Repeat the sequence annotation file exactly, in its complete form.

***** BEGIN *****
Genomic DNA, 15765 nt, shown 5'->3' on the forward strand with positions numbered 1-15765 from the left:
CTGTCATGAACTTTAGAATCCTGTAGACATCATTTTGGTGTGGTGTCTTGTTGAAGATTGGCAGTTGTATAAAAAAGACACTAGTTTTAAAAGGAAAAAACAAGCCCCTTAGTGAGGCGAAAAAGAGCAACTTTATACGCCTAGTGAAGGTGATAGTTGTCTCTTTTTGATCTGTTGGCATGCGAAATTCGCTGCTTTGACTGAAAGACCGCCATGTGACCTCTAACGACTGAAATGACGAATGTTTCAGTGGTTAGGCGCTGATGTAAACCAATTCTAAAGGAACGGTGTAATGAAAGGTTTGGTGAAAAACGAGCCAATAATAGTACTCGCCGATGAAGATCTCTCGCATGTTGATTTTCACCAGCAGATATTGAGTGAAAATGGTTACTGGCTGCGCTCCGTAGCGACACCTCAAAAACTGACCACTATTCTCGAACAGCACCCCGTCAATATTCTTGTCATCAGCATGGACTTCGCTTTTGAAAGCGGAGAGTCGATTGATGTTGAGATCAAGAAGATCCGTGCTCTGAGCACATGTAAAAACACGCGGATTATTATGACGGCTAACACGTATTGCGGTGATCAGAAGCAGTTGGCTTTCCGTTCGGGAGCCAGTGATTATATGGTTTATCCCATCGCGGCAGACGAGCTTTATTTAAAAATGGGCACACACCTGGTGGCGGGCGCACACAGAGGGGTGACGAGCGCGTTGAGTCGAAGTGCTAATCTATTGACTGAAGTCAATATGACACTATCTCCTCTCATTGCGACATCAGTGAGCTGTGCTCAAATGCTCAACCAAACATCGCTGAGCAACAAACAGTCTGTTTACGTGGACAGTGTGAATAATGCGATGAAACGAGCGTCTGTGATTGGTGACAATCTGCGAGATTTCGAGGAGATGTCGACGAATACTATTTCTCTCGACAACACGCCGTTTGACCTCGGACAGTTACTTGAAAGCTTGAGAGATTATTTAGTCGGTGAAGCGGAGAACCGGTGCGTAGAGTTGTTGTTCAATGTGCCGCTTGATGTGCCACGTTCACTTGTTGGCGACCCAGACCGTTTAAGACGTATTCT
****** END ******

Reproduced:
Genomic DNA, 15765 nt, shown 5'->3' on the forward strand with positions numbered 1-15765 from the left:
CTGTCATGAACTTTAGAATCCTGTAGACATCATTTTGGTGTGGTGTCTTGTTGAAGATTGGCAGTTGTATAAAAAAGACACTAGTTTTAAAAGGAAAAAACAAGCCCCTTAGTGAGGCGAAAAAGAGCAACTTTATACGCCTAGTGAAGGTGATAGTTGTCTCTTTTTGATCTGTTGGCATGCGAAATTCGCTGCTTTGACTGAAAGACCGCCATGTGACCTCTAACGACTGAAATGACGAATGTTTCAGTGGTTAGGCGCTGATGTAAACCAATTCTAAAGGAACGGTGTAATGAAAGGTTTGGTGAAAAACGAGCCAATAATAGTACTCGCCGATGAAGATCTCTCGCATGTTGATTTTCACCAGCAGATATTGAGTGAAAATGGTTACTGGCTGCGCTCCGTAGCGACACCTCAAAAACTGACCACTATTCTCGAACAGCACCCCGTCAATATTCTTGTCATCAGCATGGACTTCGCTTTTGAAAGCGGAGAGTCGATTGATGTTGAGATCAAGAAGATCCGTGCTCTGAGCACATGTAAAAACACGCGGATTATTATGACGGCTAACACGTATTGCGGTGATCAGAAGCAGTTGGCTTTCCGTTCGGGAGCCAGTGATTATATGGTTTATCCCATCGCGGCAGACGAGCTTTATTTAAAAATGGGCACACACCTGGTGGCGGGCGCACACAGAGGGGTGACGAGCGCGTTGAGTCGAAGTGCTAATCTATTGACTGAAGTCAATATGACACTATCTCCTCTCATTGCGACATCAGTGAGCTGTGCTCAAATGCTCAACCAAACATCGCTGAGCAACAAACAGTCTGTTTACGTGGACAGTGTGAATAATGCGATGAAACGAGCGTCTGTGATTGGTGACAATCTGCGAGATTTCGAGGAGATGTCGACGAATACTATTTCTCTCGACAACACGCCGTTTGACCTCGGACAGTTACTTGAAAGCTTGAGAGATTATTTAGTCGGTGAAGCGGAGAACCGGTGCGTAGAGTTGTTGTTCAATGTGCCGCTTGATGTGCCACGTTCACTTGTTGGCGACCCAGACCGTTTAAGACGTATTCT